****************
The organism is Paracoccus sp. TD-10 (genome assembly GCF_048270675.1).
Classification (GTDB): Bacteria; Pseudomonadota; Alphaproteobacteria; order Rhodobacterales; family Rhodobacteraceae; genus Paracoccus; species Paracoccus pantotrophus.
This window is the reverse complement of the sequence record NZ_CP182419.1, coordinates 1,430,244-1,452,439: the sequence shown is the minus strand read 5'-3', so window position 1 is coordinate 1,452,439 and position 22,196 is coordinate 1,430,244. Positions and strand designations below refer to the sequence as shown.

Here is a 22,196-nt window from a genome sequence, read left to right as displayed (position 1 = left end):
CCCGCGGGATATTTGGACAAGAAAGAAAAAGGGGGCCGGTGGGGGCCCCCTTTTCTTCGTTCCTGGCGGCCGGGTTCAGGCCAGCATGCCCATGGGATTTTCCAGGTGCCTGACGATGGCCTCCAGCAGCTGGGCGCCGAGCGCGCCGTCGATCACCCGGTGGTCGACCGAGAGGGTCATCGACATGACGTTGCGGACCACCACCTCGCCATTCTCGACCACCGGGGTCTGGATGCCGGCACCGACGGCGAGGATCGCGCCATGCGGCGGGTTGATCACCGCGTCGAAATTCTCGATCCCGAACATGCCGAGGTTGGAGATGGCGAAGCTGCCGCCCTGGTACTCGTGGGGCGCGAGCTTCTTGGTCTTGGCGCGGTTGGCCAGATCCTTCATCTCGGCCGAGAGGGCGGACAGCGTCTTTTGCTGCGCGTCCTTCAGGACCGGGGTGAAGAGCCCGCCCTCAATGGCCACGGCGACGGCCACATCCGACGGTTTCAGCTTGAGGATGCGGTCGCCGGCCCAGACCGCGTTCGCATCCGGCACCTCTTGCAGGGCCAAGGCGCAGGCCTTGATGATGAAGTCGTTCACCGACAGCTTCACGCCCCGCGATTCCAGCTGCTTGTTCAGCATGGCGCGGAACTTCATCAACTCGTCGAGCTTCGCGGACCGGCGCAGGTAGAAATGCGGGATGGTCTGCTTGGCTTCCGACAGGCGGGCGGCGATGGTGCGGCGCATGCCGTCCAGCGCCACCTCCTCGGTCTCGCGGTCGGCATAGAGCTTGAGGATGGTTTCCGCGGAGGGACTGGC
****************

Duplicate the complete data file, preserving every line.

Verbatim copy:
The organism is Paracoccus sp. TD-10 (genome assembly GCF_048270675.1).
Classification (GTDB): Bacteria; Pseudomonadota; Alphaproteobacteria; order Rhodobacterales; family Rhodobacteraceae; genus Paracoccus; species Paracoccus pantotrophus.
This window is the reverse complement of the sequence record NZ_CP182419.1, coordinates 1,430,244-1,452,439: the sequence shown is the minus strand read 5'-3', so window position 1 is coordinate 1,452,439 and position 22,196 is coordinate 1,430,244. Positions and strand designations below refer to the sequence as shown.

Here is a 22,196-nt window from a genome sequence, read left to right as displayed (position 1 = left end):
CCCGCGGGATATTTGGACAAGAAAGAAAAAGGGGGCCGGTGGGGGCCCCCTTTTCTTCGTTCCTGGCGGCCGGGTTCAGGCCAGCATGCCCATGGGATTTTCCAGGTGCCTGACGATGGCCTCCAGCAGCTGGGCGCCGAGCGCGCCGTCGATCACCCGGTGGTCGACCGAGAGGGTCATCGACATGACGTTGCGGACCACCACCTCGCCATTCTCGACCACCGGGGTCTGGATGCCGGCACCGACGGCGAGGATCGCGCCATGCGGCGGGTTGATCACCGCGTCGAAATTCTCGATCCCGAACATGCCGAGGTTGGAGATGGCGAAGCTGCCGCCCTGGTACTCGTGGGGCGCGAGCTTCTTGGTCTTGGCGCGGTTGGCCAGATCCTTCATCTCGGCCGAGAGGGCGGACAGCGTCTTTTGCTGCGCGTCCTTCAGGACCGGGGTGAAGAGCCCGCCCTCAATGGCCACGGCGACGGCCACATCCGACGGTTTCAGCTTGAGGATGCGGTCGCCGGCCCAGACCGCGTTCGCATCCGGCACCTCTTGCAGGGCCAAGGCGCAGGCCTTGATGATGAAGTCGTTCACCGACAGCTTCACGCCCCGCGATTCCAGCTGCTTGTTCAGCATGGCGCGGAACTTCATCAACTCGTCGAGCTTCGCGGACCGGCGCAGGTAGAAATGCGGGATGGTCTGCTTGGCTTCCGACAGGCGGGCGGCGATGGTGCGGCGCATGCCGTCCAGCGCCACCTCCTCGGTCTCGCGGTCGGCATAGAGCTTGAGGATGGTTTCCGCGGAGGGACTGGC